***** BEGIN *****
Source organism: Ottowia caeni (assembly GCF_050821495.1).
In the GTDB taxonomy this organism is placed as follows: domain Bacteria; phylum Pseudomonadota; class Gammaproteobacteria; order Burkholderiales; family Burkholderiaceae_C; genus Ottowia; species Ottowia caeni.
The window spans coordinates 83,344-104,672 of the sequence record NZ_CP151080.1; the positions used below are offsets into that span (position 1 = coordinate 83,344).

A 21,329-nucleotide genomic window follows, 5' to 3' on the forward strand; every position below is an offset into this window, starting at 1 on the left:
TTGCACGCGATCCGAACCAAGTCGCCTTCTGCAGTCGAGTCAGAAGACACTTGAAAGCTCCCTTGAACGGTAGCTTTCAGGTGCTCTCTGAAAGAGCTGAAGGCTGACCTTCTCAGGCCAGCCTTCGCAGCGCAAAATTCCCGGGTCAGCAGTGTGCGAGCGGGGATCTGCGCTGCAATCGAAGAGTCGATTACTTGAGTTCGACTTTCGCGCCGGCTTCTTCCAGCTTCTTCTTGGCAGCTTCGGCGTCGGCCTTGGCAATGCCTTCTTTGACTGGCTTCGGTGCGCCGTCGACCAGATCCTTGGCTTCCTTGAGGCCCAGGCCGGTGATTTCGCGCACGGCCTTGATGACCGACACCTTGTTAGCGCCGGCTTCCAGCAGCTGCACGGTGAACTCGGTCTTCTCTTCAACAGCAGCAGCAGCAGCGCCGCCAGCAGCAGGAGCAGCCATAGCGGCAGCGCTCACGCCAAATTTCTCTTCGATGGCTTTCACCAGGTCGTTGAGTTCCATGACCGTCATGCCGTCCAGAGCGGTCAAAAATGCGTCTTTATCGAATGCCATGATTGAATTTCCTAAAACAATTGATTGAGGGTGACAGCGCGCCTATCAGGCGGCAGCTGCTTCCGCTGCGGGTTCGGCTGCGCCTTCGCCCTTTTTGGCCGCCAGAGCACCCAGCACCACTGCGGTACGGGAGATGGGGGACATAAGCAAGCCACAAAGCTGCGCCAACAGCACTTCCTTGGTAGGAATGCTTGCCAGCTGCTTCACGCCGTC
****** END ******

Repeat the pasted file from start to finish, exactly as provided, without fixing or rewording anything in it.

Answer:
Source organism: Ottowia caeni (assembly GCF_050821495.1).
In the GTDB taxonomy this organism is placed as follows: domain Bacteria; phylum Pseudomonadota; class Gammaproteobacteria; order Burkholderiales; family Burkholderiaceae_C; genus Ottowia; species Ottowia caeni.
The window spans coordinates 83,344-104,672 of the sequence record NZ_CP151080.1; the positions used below are offsets into that span (position 1 = coordinate 83,344).

A 21,329-nucleotide genomic window follows, 5' to 3' on the forward strand; every position below is an offset into this window, starting at 1 on the left:
TTGCACGCGATCCGAACCAAGTCGCCTTCTGCAGTCGAGTCAGAAGACACTTGAAAGCTCCCTTGAACGGTAGCTTTCAGGTGCTCTCTGAAAGAGCTGAAGGCTGACCTTCTCAGGCCAGCCTTCGCAGCGCAAAATTCCCGGGTCAGCAGTGTGCGAGCGGGGATCTGCGCTGCAATCGAAGAGTCGATTACTTGAGTTCGACTTTCGCGCCGGCTTCTTCCAGCTTCTTCTTGGCAGCTTCGGCGTCGGCCTTGGCAATGCCTTCTTTGACTGGCTTCGGTGCGCCGTCGACCAGATCCTTGGCTTCCTTGAGGCCCAGGCCGGTGATTTCGCGCACGGCCTTGATGACCGACACCTTGTTAGCGCCGGCTTCCAGCAGCTGCACGGTGAACTCGGTCTTCTCTTCAACAGCAGCAGCAGCAGCGCCGCCAGCAGCAGGAGCAGCCATAGCGGCAGCGCTCACGCCAAATTTCTCTTCGATGGCTTTCACCAGGTCGTTGAGTTCCATGACCGTCATGCCGTCCAGAGCGGTCAAAAATGCGTCTTTATCGAATGCCATGATTGAATTTCCTAAAACAATTGATTGAGGGTGACAGCGCGCCTATCAGGCGGCAGCTGCTTCCGCTGCGGGTTCGGCTGCGCCTTCGCCCTTTTTGGCCGCCAGAGCACCCAGCACCACTGCGGTACGGGAGATGGGGGACATAAGCAAGCCACAAAGCTGCGCCAACAGCACTTCCTTGGTAGGAATGCTTGCCAGCTGCTTCACGCCGTC